Tuesday, August 30, 2005
Using the original price-based 1855 Bordeaux Classification rules, SIMON WOODS continues our series on global wine reclassification and ranks California's top Cabernets.
Bordeaux has a price-based classification, so why can't California? (Or Italy or Australia, etc, which we will also classify in coming issues). It was with this thought in mind that I began a very entertaining, often frustrating, trawl of auction records and wine lists to come up with an 1855-style classification of the Golden State's wines, in which price, not quality is the sole criterion for inclusion.
Make that the Golden State's Cabernet-based wines. Why? Simply because at the top end of the scale, they outnumber other styles. Apologies to fans of Californian Pinot Noir and Chardonnay, as I realise that wines from Kistler and Marcassin sell for prices higher than many of the Cabernets in this ranking. And apologies to Syrah enthusiasts - I wouldn't be surprised if, in 20 years time, a case could be made for including several Syrahs. Colgin Estate has just released its 2002 IX Syrah at $125 (€71) a bottle and, with a Robert Parker rating of 95 (and a similar score for the yet-to-be-released 2003), demand is sure to be strong. But at present, Cabernet blends dominate the high price list, so that's what I've focused on.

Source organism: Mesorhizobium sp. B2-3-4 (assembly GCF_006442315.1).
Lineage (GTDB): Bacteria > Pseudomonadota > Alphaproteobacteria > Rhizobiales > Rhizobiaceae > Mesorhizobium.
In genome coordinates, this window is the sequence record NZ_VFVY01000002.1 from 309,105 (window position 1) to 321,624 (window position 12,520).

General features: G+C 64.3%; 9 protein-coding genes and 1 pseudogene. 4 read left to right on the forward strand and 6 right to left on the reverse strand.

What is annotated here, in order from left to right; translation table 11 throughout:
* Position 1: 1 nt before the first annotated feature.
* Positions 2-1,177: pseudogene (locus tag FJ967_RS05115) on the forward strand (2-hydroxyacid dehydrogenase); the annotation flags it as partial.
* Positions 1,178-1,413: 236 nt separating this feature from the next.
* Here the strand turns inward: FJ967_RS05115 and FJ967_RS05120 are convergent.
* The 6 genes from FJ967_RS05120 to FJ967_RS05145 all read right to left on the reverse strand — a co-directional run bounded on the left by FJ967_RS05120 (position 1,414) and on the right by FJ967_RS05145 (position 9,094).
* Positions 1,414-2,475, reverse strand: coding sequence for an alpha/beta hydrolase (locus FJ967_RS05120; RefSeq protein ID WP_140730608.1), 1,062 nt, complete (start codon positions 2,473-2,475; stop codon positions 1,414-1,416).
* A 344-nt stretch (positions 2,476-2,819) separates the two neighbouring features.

But if a $125 Syrah had been included in the ranking, it wouldn't have been anywhere near the top of the list. Looking at the similar exercise I did for Bordeaux in the July 2005 issue, there are a number of wines in that classification available for less than $50 (€28) a bottle. In contrast, the typical price for the wines at the bottom end of this list is $100 (€57). A wine at $125 (€71) would appear in the fourth tier, and ones that appear among the 'first growths' regularly sell for $300 (€170) a bottle or more.